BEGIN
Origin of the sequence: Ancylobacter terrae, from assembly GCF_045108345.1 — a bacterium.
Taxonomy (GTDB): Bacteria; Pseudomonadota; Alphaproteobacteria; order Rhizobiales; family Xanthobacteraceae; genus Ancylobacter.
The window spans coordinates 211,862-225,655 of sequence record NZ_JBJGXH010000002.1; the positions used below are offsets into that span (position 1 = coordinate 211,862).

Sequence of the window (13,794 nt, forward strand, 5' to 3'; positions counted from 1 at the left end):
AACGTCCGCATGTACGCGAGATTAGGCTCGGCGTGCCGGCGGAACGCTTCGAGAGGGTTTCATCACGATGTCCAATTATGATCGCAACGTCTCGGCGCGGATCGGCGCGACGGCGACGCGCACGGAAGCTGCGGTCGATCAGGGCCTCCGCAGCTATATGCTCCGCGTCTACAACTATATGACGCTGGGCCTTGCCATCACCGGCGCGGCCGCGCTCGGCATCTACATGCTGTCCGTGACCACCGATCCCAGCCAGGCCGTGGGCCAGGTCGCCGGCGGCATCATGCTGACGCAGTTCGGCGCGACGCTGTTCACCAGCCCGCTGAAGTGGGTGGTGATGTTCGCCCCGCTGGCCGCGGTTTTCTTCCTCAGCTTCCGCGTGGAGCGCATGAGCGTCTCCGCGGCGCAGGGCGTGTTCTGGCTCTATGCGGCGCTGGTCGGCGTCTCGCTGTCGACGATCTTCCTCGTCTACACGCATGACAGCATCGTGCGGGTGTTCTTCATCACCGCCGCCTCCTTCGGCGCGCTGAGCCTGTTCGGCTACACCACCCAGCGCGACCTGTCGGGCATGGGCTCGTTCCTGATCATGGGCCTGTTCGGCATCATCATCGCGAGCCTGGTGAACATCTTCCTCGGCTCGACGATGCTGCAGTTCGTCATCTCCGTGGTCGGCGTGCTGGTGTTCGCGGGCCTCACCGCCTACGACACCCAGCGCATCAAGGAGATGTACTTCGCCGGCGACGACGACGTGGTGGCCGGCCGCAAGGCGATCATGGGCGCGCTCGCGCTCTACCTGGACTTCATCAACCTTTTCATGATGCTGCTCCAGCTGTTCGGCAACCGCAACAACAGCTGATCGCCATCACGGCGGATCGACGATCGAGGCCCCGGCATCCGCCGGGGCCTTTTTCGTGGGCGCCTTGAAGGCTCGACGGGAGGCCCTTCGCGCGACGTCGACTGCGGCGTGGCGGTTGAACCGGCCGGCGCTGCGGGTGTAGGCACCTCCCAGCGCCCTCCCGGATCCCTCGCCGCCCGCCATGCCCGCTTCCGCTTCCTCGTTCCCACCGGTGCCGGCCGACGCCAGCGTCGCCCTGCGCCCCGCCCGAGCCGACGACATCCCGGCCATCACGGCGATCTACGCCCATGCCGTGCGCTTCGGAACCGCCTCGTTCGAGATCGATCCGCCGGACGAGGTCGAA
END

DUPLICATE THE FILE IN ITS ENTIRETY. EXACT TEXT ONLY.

Origin of the sequence: Ancylobacter terrae, from assembly GCF_045108345.1 — a bacterium.
Taxonomy (GTDB): Bacteria; Pseudomonadota; Alphaproteobacteria; order Rhizobiales; family Xanthobacteraceae; genus Ancylobacter.
The window spans coordinates 211,862-225,655 of sequence record NZ_JBJGXH010000002.1; the positions used below are offsets into that span (position 1 = coordinate 211,862).

Sequence of the window (13,794 nt, forward strand, 5' to 3'; positions counted from 1 at the left end):
AACGTCCGCATGTACGCGAGATTAGGCTCGGCGTGCCGGCGGAACGCTTCGAGAGGGTTTCATCACGATGTCCAATTATGATCGCAACGTCTCGGCGCGGATCGGCGCGACGGCGACGCGCACGGAAGCTGCGGTCGATCAGGGCCTCCGCAGCTATATGCTCCGCGTCTACAACTATATGACGCTGGGCCTTGCCATCACCGGCGCGGCCGCGCTCGGCATCTACATGCTGTCCGTGACCACCGATCCCAGCCAGGCCGTGGGCCAGGTCGCCGGCGGCATCATGCTGACGCAGTTCGGCGCGACGCTGTTCACCAGCCCGCTGAAGTGGGTGGTGATGTTCGCCCCGCTGGCCGCGGTTTTCTTCCTCAGCTTCCGCGTGGAGCGCATGAGCGTCTCCGCGGCGCAGGGCGTGTTCTGGCTCTATGCGGCGCTGGTCGGCGTCTCGCTGTCGACGATCTTCCTCGTCTACACGCATGACAGCATCGTGCGGGTGTTCTTCATCACCGCCGCCTCCTTCGGCGCGCTGAGCCTGTTCGGCTACACCACCCAGCGCGACCTGTCGGGCATGGGCTCGTTCCTGATCATGGGCCTGTTCGGCATCATCATCGCGAGCCTGGTGAACATCTTCCTCGGCTCGACGATGCTGCAGTTCGTCATCTCCGTGGTCGGCGTGCTGGTGTTCGCGGGCCTCACCGCCTACGACACCCAGCGCATCAAGGAGATGTACTTCGCCGGCGACGACGACGTGGTGGCCGGCCGCAAGGCGATCATGGGCGCGCTCGCGCTCTACCTGGACTTCATCAACCTTTTCATGATGCTGCTCCAGCTGTTCGGCAACCGCAACAACAGCTGATCGCCATCACGGCGGATCGACGATCGAGGCCCCGGCATCCGCCGGGGCCTTTTTCGTGGGCGCCTTGAAGGCTCGACGGGAGGCCCTTCGCGCGACGTCGACTGCGGCGTGGCGGTTGAACCGGCCGGCGCTGCGGGTGTAGGCACCTCCCAGCGCCCTCCCGGATCCCTCGCCGCCCGCCATGCCCGCTTCCGCTTCCTCGTTCCCACCGGTGCCGGCCGACGCCAGCGTCGCCCTGCGCCCCGCCCGAGCCGACGACATCCCGGCCATCACGGCGATCTACGCCCATGCCGTGCGCTTCGGAACCGCCTCGTTCGAGATCGATCCGCCGGACGAGGTCGAA